At Tiferes Bais Yaakov, “the typical PTA has a water bottle and a Danish prepared for each teacher,” one longtime employee relates. “In Tiferes, there were homemade chocolate chip cookies, lovingly baked by Mrs. Rozsansky. Before Rosh Hashanah, each teacher received a honey cake. In fact, Mrs. Rozsansky, knowing she would be out this year, baked the cakes in the summer. Letters, platters, gifts…the thank-yous didn’t end; there was no end to her hakaras hatov. When I booked Tiferes Bais Yaakov’s hall for a simchah, I got a call from the person in charge: ‘We’re not taking money for the hall. Mrs. Rozsansky says we owe you too much.’”

“As a secretary in the TBY office, I worked closely with Mrs. Rozsansky for the last five years,” says Sori*. “As soon as I joined, I felt like I had become part of a warm family. My simchos were hers, and it was clear that her happiness for me was genuine. Mrs. Rozsansky was always one of the first people I called after I had a baby, and I know my coworkers called her when they had news to share, too. She bought us gifts not because she had to but because she wanted to.

“Each year, I put together a video production for graduation. And each year, Mrs. Rozsansky would call me right after it played to tell me that the video ran smoothly and that everyone loved it. I waited for that call every year; it felt so good to know how much she cared.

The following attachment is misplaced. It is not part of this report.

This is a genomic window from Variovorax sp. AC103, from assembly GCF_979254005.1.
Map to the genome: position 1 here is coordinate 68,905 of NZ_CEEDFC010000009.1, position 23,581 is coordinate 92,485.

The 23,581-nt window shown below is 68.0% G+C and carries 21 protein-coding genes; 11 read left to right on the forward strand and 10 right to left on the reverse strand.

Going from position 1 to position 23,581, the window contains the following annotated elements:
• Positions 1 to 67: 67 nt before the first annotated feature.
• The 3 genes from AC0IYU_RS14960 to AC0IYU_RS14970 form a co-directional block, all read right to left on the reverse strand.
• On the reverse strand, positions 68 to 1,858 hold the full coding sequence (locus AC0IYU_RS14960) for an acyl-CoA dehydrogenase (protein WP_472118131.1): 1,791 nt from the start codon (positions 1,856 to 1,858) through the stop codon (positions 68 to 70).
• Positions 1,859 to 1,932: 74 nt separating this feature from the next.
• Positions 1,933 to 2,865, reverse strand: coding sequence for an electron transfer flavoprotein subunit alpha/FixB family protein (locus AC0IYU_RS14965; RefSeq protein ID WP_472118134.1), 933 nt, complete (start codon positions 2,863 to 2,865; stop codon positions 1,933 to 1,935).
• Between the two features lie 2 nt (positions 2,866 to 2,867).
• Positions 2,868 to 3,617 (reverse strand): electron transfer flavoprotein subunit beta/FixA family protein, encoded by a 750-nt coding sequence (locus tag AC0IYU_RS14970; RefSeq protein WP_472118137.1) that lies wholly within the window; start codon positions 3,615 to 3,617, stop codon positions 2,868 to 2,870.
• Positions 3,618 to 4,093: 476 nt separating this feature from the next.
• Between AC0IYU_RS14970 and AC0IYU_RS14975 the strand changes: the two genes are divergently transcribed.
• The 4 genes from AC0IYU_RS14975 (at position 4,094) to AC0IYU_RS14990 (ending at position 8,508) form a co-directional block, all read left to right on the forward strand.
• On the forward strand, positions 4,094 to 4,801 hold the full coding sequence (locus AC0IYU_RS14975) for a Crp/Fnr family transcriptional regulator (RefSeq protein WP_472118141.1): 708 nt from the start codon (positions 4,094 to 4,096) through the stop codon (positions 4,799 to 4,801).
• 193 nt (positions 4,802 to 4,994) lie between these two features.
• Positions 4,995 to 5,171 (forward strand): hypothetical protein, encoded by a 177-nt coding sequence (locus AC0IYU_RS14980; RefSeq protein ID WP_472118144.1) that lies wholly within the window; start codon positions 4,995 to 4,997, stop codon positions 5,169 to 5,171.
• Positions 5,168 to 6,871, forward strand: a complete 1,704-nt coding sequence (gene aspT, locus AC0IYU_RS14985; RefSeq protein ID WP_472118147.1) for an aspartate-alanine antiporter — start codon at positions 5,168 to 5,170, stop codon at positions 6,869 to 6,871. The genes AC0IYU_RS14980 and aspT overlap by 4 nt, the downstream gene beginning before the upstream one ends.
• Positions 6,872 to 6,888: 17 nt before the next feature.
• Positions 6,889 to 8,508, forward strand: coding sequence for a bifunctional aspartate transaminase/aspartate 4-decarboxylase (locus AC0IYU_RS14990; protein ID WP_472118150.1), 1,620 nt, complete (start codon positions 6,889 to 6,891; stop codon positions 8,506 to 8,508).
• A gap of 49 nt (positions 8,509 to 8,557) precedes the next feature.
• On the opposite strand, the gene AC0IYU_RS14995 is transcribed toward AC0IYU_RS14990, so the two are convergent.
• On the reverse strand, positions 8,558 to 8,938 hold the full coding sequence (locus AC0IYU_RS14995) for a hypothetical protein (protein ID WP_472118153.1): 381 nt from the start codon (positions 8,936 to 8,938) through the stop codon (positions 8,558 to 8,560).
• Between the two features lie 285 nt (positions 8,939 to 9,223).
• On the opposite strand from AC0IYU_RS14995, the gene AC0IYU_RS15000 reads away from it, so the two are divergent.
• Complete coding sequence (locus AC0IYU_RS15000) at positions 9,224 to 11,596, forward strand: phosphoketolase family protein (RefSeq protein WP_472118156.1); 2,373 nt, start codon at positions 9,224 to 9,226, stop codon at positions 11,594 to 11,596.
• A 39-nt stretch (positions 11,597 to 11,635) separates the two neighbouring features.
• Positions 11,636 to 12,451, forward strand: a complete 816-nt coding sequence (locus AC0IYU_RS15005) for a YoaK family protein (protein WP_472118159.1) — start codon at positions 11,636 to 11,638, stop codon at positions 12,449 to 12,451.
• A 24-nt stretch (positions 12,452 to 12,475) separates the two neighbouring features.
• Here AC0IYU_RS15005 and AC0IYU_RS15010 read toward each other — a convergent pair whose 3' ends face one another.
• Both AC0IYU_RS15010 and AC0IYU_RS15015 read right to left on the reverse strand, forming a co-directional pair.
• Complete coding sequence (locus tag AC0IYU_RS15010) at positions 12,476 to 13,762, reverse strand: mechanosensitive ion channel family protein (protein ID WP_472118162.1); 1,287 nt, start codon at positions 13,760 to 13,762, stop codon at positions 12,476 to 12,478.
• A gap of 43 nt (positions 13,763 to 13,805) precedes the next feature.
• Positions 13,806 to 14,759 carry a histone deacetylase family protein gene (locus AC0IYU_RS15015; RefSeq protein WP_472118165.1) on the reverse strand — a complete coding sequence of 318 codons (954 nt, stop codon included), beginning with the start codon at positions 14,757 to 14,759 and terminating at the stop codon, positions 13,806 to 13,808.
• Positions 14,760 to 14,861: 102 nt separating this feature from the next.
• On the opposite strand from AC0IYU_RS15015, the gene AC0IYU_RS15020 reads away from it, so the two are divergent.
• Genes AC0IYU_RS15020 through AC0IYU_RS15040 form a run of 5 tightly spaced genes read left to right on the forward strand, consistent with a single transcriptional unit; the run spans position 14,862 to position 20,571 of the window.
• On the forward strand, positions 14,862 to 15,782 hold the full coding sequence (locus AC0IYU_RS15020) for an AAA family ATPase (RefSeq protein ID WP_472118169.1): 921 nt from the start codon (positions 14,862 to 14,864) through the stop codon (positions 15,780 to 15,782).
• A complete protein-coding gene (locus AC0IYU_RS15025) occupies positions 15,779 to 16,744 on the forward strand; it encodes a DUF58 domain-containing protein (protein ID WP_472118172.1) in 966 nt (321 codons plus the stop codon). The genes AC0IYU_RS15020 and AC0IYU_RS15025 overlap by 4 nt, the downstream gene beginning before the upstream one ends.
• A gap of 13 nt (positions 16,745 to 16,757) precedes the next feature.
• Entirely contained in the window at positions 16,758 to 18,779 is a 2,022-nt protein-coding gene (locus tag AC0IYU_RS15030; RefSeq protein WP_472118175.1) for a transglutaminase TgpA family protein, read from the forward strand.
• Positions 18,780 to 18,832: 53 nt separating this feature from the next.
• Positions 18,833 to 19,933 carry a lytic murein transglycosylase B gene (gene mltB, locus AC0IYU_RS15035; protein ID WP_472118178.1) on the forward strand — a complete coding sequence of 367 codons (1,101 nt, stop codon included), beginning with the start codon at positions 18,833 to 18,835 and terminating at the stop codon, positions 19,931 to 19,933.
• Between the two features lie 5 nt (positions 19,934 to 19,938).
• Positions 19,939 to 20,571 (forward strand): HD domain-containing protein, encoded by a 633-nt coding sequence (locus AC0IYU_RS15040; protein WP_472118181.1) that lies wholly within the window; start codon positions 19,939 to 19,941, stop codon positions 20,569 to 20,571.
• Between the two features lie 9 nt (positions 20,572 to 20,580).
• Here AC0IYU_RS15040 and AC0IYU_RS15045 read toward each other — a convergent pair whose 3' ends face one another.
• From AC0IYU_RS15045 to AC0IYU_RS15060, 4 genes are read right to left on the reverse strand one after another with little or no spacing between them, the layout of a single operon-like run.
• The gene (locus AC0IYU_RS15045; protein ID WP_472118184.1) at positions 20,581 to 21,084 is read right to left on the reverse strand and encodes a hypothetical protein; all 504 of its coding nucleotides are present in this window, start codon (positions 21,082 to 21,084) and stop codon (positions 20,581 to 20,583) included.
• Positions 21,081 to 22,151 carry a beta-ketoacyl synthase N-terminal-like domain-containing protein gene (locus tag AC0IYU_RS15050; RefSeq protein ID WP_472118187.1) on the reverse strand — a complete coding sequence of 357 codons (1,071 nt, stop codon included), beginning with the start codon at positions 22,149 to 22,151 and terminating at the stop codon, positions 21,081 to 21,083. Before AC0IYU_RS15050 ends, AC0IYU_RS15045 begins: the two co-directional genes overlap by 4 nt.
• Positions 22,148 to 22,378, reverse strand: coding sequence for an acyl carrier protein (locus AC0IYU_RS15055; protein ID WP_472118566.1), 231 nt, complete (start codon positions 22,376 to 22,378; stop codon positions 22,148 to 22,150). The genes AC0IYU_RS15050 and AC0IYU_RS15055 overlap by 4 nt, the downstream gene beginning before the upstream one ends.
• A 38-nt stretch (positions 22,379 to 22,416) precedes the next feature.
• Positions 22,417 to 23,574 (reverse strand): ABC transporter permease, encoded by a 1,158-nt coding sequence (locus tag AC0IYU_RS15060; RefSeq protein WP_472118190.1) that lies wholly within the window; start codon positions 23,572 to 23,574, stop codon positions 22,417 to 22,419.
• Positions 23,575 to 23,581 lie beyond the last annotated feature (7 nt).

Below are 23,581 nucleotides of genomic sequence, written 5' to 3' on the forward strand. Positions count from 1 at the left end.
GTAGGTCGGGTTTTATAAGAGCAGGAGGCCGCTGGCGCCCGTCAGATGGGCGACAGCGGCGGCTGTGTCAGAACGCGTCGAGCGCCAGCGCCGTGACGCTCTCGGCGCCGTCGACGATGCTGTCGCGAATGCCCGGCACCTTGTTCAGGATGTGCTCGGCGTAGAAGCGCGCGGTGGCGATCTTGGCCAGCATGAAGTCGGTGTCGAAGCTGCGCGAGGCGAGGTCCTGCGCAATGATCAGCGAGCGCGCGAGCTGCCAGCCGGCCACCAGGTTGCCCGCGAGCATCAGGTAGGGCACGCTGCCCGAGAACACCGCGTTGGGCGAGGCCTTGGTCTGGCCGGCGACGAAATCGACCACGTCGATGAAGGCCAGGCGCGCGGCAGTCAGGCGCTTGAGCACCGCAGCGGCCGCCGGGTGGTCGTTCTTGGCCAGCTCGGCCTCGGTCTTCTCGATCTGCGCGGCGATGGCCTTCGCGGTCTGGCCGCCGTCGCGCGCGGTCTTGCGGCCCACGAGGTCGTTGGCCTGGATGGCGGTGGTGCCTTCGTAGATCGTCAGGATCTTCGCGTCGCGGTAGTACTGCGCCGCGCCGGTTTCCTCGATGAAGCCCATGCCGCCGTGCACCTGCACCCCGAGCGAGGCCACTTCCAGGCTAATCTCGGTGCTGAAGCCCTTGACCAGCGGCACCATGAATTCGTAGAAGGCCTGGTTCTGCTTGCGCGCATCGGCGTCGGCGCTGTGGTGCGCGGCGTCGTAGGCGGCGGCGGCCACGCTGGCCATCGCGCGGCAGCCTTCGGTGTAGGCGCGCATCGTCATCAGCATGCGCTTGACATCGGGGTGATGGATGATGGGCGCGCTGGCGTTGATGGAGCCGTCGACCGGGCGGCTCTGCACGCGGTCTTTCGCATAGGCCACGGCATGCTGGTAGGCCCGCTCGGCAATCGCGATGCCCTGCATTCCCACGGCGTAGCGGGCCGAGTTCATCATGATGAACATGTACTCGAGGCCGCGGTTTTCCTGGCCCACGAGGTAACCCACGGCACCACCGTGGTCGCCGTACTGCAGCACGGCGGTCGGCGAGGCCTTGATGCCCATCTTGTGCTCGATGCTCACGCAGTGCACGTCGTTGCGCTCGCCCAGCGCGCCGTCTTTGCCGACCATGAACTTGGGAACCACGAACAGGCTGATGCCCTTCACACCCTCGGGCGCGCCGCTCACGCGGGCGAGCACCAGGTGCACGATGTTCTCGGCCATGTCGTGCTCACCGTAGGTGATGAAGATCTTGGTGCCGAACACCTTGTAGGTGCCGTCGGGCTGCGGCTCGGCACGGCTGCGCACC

“Before Rosh Hashanah and Yom Kippur, she would ask the secretaries for mechilah.‘It gets so busy in the office; I don’t always give every secretary what she needs,’ she’d explain. We would always laugh and tell her there was no reason to ask forgiveness. It was the greatest privilege to work with such an extraordinary woman.”

Another secretary adds, “I never called Mrs. Rozsansky my boss, I called her the principal. Mrs. Rozsansky’s persona was a warm, loving presence, not a boss.”

Her caring extended to those outside the school as well. Yocheved* shares, “When my oldest daughter applied for elementary school, Mrs. Rozsansky met with me and explained that there was simply no room in the classes for another girl. I was moved by how deeply and obviously it pained Mrs. Rozsansky to tell me that she couldn’t accept my daughter.”